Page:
What It Means to Be a Global Citizen Today

Special Focus : Educating Global Citizens for the 21st Century
Access and Inclusion July 14, 2017

Global citizens see themselves as part of a world community. Such a community is rapidly emerging as a result of the growing inter-connectivity and inter-dependence of people and their countries. A global citizen’s actions support the political, social, economic and moral values of this community which have also been espoused by global leaders for the past hundred years. These values include human rights, gender equity, environmental stewardship and sustainable development, the reduction of poverty and income inequalities, good governance, and global peace and justice. Such values are reflected in the expanding number of international agreements, conventions, and treaties that countries have signed since the end of World War II.

The personal, moral values of our world community can be found throughout humanity’s great philosophical traditions. Sharif Abdullah, in his book Creating a World that Works for All comments that these traditions share universal values such as love, peace, nonviolence, justice, forgiveness, tolerance.

A global citizen has rights and responsibilities in relation to his or her membership of our world community. The rights of global citizenship are contained in the Universal Declaration of Human Rights signed by many countries in 1948. They are spelled out in the Declaration’s 30 articles grounded in the values of liberty, equality and equity. Of course, you can still be unjustly arrested and punished for upholding the rights enshrined in the Universal Declaration. But there is an increasing body of international law that you can call upon in your defense, and a growing array of international legal institutions willing to hear your case.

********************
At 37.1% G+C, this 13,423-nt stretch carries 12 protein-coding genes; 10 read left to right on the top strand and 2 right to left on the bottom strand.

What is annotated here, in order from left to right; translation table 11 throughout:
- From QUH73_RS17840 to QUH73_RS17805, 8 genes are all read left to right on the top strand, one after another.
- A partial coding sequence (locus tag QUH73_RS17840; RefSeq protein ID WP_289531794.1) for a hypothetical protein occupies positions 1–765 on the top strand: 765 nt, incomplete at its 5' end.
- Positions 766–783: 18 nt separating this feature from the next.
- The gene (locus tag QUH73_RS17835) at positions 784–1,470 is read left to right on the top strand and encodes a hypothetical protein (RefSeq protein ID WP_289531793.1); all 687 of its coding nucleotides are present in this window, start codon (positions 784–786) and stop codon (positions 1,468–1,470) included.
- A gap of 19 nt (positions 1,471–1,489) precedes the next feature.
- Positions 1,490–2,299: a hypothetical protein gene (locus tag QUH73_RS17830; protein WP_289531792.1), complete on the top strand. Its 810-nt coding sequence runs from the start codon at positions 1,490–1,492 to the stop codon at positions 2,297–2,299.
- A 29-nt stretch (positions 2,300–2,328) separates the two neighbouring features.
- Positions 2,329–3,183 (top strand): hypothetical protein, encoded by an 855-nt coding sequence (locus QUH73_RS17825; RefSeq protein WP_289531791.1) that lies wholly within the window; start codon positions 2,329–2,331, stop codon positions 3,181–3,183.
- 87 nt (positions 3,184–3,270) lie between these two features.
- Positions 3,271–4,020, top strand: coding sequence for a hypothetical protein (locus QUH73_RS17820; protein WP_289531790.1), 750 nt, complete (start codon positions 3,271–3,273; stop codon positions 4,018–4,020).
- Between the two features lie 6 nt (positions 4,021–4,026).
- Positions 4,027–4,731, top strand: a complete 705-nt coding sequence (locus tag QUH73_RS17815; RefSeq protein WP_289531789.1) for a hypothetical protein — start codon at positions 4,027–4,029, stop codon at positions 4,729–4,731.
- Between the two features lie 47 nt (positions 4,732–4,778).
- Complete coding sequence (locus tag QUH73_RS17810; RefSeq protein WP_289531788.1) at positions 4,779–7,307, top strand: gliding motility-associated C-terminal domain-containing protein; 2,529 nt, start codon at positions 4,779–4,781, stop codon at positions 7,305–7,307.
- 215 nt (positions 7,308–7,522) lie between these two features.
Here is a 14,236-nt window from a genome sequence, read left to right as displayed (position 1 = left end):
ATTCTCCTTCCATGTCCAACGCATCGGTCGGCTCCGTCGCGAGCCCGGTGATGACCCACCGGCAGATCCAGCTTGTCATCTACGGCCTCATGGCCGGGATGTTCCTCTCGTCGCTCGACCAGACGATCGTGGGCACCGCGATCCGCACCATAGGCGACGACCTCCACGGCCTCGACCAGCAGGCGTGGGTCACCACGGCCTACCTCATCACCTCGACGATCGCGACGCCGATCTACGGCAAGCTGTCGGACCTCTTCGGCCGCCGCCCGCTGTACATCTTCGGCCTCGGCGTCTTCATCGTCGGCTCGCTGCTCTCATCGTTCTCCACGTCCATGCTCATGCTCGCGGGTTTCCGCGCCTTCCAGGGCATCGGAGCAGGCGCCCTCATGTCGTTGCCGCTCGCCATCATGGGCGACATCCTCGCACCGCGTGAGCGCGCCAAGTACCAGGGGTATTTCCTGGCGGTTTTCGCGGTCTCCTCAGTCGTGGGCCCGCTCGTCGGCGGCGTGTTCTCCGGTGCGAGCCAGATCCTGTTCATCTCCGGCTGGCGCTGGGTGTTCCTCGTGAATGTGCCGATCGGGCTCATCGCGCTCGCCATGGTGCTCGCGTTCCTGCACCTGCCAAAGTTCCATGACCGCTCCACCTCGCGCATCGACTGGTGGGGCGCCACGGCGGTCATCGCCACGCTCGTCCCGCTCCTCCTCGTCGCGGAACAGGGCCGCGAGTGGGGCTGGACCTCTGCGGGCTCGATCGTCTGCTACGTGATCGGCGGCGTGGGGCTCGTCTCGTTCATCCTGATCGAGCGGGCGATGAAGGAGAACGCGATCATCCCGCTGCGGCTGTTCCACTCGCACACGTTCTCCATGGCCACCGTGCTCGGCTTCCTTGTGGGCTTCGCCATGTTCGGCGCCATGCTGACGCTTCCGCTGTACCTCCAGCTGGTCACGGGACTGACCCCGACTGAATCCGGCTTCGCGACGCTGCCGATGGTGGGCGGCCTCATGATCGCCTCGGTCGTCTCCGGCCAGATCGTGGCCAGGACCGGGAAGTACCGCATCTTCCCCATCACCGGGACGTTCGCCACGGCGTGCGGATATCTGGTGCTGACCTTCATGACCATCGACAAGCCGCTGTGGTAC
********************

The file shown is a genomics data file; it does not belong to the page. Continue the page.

A global citizen also has certain responsibilities to our world community, just as citizens do to their local and regional communities and countries. Citizens at all levels need to fulfill these responsibilities if they want healthy sustainable communities. At a global level their responsibilities include: the responsibility to understand one’s own perspective and those of others; to protect the principle of cultural diversity; to make connections and build social and working relationships with people from other countries and cultures; to understand the ways in which the people and countries of the world are inter-connected and inter-dependent; to understand leading global issues and their national impact; and to advocate the practice of global citizenship in their own countries, especially for their implementation of international agreements, conventions, and treaties.

Global citizenship does not preclude having citizenship in one’s own country. In fact, given that there is no world government, almost all global citizens are dual citizens – of their countries and the planet.

It is important to note that individuals are not the sole bearers of global citizenship. The growing inter-dependence and connectivity between countries means that organizations, especially governments, also need to be global citizens. National leaders need to support the practice of their country’s global citizenship by collaborating with leaders from other countries in efforts to address global problems that no single country can solve on its own: problems such as climate change, human rights, poverty. income inequality, global peace and justice.

Unfortunately, at the moment many countries are retreating from global engagement. They are led by a new set of national populist leaders who conjure up a fearful image of the outside world and decline to recognize the existence of a world community.  These new nationalist leaders blame the forces of globalization, free trade, and immigration for social and economic problems that beset rural, poverty stricken parts of their countries. For them, it is every country for itself.

It is true that free trade agreements need to do more to protect workers’ rights, and that immigration policies need to strengthen a country’s workforce and not take away jobs. However, this does not mean that we do away with free trade and the benefits it provides to millions of people or that we close borders to those displaced from their own countries by civil conflict, extreme poverty, and climate change, and who can add value and skills to our countries.

The countries and peoples of our planet are increasingly interwoven. Our destinies are inextricably linked with one another. Today’s national populism is bound to wither on the vine in the face of this reality. The most important need now is not to erect walls of protection, but to respond to the reality of global connectivity and build a sustainable world community for all. This is the mission of global citizens and why we need to build global citizenship.